There’s also this stigma that exists around being lower class. People tiptoe around it, they tiptoe around discussions of poverty, they are uncomfortable admitting that their parents struggled or that they personally cannot afford to go on this trip or pay for that dinner. It’s such bullshit. How much you earn should not reflect on who you are (and yet, it does, and here we are having discussions about classism). At several moments in the discussion today, people talked about striving to raise social statuses, about going to “visit the poor” in order to “improve them” (ok, that exact phrasing wasn’t used, but the meaning was the same). At several points, people touched on how, in order to belong to a higher social class, people need to assimilate, to dress and act and talk the way of the upper class.
Discussions about classism that focus on improving the plight of the lower class, that basically say “poor people shouldn’t be poor,” continue to reinforce the prejudices that brought us together today.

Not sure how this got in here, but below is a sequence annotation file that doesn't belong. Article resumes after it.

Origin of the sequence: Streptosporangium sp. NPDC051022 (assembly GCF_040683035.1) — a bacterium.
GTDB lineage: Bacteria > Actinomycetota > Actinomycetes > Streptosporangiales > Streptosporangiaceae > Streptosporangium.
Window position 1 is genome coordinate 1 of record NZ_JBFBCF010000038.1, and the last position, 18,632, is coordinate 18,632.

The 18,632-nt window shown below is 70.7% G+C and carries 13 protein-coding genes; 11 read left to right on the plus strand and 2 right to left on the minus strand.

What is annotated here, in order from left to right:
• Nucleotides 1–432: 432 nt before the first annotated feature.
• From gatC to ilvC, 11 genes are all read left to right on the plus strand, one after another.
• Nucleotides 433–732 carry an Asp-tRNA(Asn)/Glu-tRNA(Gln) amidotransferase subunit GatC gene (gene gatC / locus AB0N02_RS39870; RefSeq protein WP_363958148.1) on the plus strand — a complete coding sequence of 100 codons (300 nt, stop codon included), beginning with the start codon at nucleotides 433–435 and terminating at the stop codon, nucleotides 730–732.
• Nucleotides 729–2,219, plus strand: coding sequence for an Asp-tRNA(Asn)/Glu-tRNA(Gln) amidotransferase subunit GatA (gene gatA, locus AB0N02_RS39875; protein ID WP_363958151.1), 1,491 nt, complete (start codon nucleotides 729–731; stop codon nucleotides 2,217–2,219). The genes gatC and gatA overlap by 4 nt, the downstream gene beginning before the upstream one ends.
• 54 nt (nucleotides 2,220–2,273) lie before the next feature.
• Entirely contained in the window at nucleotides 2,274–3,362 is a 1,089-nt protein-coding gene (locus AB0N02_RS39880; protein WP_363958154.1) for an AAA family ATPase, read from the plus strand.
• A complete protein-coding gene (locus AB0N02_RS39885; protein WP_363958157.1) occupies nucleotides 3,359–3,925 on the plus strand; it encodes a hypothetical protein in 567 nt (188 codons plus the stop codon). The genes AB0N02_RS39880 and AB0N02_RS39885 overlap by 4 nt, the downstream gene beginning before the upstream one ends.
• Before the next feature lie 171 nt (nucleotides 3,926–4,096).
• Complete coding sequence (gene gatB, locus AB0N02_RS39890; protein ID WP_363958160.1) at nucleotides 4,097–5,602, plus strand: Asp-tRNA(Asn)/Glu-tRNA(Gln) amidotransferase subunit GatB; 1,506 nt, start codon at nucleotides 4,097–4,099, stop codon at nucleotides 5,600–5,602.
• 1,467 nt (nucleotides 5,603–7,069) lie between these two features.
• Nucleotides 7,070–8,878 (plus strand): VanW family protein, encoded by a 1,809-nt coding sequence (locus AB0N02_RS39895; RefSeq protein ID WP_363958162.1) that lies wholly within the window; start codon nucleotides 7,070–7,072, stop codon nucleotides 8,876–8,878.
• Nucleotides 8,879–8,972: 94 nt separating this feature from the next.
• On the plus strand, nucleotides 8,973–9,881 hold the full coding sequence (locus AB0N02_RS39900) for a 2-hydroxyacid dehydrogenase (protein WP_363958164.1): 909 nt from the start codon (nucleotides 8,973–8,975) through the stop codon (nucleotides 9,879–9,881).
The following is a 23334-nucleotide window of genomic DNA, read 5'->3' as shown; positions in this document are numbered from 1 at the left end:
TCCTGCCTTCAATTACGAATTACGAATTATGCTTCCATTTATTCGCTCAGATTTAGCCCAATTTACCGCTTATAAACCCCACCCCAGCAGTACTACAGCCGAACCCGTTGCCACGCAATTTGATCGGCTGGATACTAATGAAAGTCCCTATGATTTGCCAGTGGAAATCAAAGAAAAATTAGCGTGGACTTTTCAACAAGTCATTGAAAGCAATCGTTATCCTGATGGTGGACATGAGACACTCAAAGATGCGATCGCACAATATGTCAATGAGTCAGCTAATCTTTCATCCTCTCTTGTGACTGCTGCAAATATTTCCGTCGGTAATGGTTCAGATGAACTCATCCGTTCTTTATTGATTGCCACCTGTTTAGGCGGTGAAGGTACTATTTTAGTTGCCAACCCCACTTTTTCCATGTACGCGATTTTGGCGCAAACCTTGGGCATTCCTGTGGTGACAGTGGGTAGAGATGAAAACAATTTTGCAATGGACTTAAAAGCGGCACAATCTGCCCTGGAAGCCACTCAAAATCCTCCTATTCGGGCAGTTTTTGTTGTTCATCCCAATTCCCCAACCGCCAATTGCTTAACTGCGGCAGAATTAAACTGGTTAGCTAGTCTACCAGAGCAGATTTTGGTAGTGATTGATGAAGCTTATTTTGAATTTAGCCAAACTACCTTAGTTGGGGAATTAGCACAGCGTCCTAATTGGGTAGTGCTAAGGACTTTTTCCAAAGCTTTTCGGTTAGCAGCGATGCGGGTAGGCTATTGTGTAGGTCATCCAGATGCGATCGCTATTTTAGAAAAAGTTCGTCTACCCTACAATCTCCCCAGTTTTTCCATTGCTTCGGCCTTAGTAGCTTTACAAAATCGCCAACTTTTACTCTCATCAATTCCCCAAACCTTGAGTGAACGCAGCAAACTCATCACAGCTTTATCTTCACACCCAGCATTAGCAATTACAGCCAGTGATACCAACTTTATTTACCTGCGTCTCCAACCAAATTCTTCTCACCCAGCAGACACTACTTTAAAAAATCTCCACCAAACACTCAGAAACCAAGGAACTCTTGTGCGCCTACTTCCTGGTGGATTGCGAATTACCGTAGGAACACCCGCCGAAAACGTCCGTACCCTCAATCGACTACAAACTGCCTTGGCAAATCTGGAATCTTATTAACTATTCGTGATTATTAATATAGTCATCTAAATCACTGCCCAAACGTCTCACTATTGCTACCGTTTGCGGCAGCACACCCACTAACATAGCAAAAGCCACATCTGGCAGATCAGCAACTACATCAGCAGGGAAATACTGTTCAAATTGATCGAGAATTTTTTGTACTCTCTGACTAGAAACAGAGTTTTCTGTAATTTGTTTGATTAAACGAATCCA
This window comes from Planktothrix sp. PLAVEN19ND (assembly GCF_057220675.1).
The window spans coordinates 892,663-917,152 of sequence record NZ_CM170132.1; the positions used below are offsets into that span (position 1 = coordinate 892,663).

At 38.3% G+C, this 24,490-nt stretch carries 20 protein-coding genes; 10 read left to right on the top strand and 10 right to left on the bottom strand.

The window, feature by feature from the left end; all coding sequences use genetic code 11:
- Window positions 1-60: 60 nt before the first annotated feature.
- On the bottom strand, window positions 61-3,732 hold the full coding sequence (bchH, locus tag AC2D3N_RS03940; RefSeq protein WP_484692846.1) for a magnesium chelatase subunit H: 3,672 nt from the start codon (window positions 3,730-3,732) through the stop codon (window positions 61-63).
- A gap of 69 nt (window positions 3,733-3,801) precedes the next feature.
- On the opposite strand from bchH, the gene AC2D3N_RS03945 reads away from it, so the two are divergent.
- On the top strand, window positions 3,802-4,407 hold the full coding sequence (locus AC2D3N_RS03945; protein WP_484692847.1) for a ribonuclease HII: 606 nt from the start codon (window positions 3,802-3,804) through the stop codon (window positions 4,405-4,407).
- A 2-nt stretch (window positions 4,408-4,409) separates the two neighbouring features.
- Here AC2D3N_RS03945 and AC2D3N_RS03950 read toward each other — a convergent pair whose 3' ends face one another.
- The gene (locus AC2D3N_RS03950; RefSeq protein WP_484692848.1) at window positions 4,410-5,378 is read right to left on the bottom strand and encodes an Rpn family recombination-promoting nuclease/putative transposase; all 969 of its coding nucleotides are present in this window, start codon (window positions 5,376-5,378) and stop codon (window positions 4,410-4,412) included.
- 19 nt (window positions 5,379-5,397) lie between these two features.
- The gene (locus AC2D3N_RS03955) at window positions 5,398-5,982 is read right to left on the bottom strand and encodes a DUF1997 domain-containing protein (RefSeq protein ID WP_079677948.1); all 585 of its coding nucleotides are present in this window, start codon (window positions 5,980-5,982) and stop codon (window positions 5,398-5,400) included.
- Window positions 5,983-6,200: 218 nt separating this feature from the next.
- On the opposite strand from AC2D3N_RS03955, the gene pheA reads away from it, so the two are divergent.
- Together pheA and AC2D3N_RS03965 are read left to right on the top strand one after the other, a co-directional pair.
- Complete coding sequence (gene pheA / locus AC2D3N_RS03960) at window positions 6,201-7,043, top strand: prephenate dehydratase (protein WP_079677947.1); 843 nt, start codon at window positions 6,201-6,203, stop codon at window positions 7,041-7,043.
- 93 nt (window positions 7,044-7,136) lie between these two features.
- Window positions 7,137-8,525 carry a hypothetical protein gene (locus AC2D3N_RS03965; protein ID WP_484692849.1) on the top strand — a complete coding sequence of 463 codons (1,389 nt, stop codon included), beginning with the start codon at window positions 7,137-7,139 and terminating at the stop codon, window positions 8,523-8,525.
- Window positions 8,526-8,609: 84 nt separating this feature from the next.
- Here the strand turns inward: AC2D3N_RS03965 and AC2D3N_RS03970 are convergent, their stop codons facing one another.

Society as a whole is so oriented towards celebrating wealth and upper class power, that we have forgotten to celebrate the values of the lower class. My parents taught me the value of hard work, of family and community, of independence and self-reliance. In a world where helicopter parents call professors when their children get bad grades and where “affluenza” allows a killer to walk free, the upper and middle classes could stand to take a good, long look at the values of the supposed “lower” class.